Weight Loss Success in the New Year

Posted by Brigham and Women's Hospital December 29, 2016

Many people begin a new year with a resolution to lose weight. To help support your goals for 2017, specialists in the Center for Metabolic and Bariatric Surgery at Brigham and Women’s Hospital (BWH) have compiled resources with information about weight loss.

 

Controlling the Hunger Hormone

Have you ever thought about what makes you feel hungry or full? There are many signals in the body that help to control the amount of food we eat. Ghrelin, which is sometimes called the hunger hormone, is one of these signals. Learn more about this important hormone in this blog post.

 

 

 

Improving Quality of Life after Bariatric Surgery

Weight loss surgery, or bariatric surgery, is about much more than weight loss. In fact, it’s often called metabolic and bariatric surgery because it can lead to an improvement in many health conditions. Find out more about the benefits of weight loss surgery in this blog post.

 

 

Walk from Obesity – Raising Awareness

In late spring, the Boston Walk from Obesity will begin and end at Brigham and Women’s Faulkner Hospital (BWFH) and wind through the beautiful Arnold Arboretum. Funds raised through the event are used to support obesity-related research, education, and awareness programs promoted by the American Society for Metabolic and Bariatric Surgery Foundation. Read more about prior events and learn how you can get involved.

 

 

Is Weight Loss Surgery Right for You?

This video features members from the BWH Center for Metabolic and Bariatric Surgery, including Scott Shikora, MD, Director, Bariatric Nutrition Coordinator Laura Andromalos, MS, RD, LDN, and Bariatric Program Manager Kellene A. Isom, MS, RD, LDN. Viewing our New Patient Information video is the first step in considering whether bariatric surgery makes sense for you.

 

Sleep More to Eat Less: How Sleep Affects the “Hunger Hormone”

Posted by Brigham and Women's Hospital July 28, 2016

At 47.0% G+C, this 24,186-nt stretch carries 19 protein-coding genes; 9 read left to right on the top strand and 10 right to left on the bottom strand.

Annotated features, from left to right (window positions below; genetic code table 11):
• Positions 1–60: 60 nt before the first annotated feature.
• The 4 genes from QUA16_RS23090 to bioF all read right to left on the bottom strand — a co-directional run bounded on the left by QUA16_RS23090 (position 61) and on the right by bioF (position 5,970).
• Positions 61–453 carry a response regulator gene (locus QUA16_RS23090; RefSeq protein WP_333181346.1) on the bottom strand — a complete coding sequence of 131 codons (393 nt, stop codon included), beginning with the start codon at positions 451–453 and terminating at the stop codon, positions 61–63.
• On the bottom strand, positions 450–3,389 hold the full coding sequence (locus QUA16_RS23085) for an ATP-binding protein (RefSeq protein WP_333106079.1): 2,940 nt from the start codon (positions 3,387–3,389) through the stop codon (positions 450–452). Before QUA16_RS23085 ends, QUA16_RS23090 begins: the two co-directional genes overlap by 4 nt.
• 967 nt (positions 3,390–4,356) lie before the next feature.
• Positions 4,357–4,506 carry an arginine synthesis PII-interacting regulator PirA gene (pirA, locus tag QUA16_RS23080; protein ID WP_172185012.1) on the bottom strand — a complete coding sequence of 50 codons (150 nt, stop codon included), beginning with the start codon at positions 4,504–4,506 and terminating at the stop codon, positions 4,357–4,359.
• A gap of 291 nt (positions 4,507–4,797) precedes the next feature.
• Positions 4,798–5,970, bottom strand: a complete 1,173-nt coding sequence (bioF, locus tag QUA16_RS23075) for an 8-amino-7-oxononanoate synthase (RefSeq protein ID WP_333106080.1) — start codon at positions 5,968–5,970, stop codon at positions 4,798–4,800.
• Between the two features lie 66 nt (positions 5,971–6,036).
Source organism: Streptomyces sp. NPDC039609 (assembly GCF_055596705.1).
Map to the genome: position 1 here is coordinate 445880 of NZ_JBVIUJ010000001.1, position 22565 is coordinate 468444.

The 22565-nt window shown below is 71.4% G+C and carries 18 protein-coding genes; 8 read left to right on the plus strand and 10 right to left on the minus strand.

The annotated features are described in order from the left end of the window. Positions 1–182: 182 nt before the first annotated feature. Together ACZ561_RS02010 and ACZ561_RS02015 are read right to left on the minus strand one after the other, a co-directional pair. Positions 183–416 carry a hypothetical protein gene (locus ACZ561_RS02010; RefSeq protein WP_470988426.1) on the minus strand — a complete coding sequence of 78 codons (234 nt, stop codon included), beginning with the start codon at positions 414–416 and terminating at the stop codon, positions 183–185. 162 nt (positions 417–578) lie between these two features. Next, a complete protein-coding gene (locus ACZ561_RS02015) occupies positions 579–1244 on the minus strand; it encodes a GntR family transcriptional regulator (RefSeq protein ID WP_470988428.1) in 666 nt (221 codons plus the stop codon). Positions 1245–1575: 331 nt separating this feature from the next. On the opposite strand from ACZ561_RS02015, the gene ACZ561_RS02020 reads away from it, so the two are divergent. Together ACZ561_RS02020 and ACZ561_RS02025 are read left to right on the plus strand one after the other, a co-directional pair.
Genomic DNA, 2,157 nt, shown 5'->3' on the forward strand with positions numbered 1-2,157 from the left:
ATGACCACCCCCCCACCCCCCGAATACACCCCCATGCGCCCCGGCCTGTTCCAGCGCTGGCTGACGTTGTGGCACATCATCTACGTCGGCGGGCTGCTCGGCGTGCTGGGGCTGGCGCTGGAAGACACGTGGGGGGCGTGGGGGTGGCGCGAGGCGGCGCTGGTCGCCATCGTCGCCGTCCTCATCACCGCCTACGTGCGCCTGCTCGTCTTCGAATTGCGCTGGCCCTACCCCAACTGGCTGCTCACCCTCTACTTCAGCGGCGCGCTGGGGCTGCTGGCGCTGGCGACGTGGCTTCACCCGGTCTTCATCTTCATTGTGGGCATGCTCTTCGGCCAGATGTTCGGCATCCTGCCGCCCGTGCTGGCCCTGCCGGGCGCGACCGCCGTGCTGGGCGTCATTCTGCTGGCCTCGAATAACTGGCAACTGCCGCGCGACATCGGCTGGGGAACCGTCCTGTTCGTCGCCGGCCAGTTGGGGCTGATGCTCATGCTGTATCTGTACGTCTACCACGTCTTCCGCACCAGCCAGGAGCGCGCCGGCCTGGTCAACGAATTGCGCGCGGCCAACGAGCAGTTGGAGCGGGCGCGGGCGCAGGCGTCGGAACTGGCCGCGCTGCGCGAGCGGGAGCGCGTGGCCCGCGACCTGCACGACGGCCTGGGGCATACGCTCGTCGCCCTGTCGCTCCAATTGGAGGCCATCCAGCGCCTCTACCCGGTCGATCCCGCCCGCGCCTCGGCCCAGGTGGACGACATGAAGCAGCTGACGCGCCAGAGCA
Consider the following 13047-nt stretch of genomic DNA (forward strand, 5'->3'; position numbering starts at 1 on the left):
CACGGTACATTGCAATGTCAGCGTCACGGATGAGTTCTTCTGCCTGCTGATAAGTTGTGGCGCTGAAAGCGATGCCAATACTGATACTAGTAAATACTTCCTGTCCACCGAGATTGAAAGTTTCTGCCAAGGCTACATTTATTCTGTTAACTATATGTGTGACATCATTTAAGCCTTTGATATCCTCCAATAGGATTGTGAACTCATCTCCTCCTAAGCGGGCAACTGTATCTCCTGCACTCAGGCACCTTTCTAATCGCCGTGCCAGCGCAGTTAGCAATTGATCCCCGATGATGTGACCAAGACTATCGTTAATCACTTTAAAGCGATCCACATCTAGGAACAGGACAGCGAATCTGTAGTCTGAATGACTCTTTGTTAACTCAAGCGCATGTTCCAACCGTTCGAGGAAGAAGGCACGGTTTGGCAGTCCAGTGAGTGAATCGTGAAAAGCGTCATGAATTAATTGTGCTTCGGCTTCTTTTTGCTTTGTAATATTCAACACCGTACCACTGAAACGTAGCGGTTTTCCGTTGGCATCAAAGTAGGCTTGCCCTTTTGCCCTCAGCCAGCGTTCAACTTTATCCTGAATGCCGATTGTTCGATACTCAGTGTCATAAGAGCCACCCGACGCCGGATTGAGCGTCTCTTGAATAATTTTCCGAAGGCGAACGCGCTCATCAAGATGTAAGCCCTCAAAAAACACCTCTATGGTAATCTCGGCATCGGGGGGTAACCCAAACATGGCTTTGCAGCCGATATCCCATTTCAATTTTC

A young caucasian woman standing in front of the open refrigerator at late night, contemplating and wondering about a midnight snack in a domestic home kitchen. She is dressed in a bath robe hungry and looking for food. A symbol of dieting lifestyle. Photographed in vertical format.

Research has shown that ghrelin, also known as the hunger hormone, is impacted by sleep patterns and weight loss surgery.

Contributors: Malcolm K. Robinson, MD, FACS, Director of the Nutrition Support Service at Brigham and Women’s Hospital (BWH), Laura Andromalos, MS, RD, LDN, Bariatric Nutrition Manager at BWH, and Hassan S. Dashti, PhD, a dietetic intern at BWH.

Have you ever considered what makes you feel hungry or full? Many signals within the body help control the amount of food we eat. Ghrelin, which is sometimes called the hunger hormone, is one of these signals.

Produced in the upper part of the stomach, ghrelin is a hormone that increases hunger. When the stomach is empty, ghrelin travels through the bloodstream and tells the brain to signal hunger. After eating, the stomach stops releasing ghrelin. Ghrelin levels change throughout the day. They are high just before eating a meal, letting you know that you are hungry, and low just after eating, letting you know that you are full. Read More »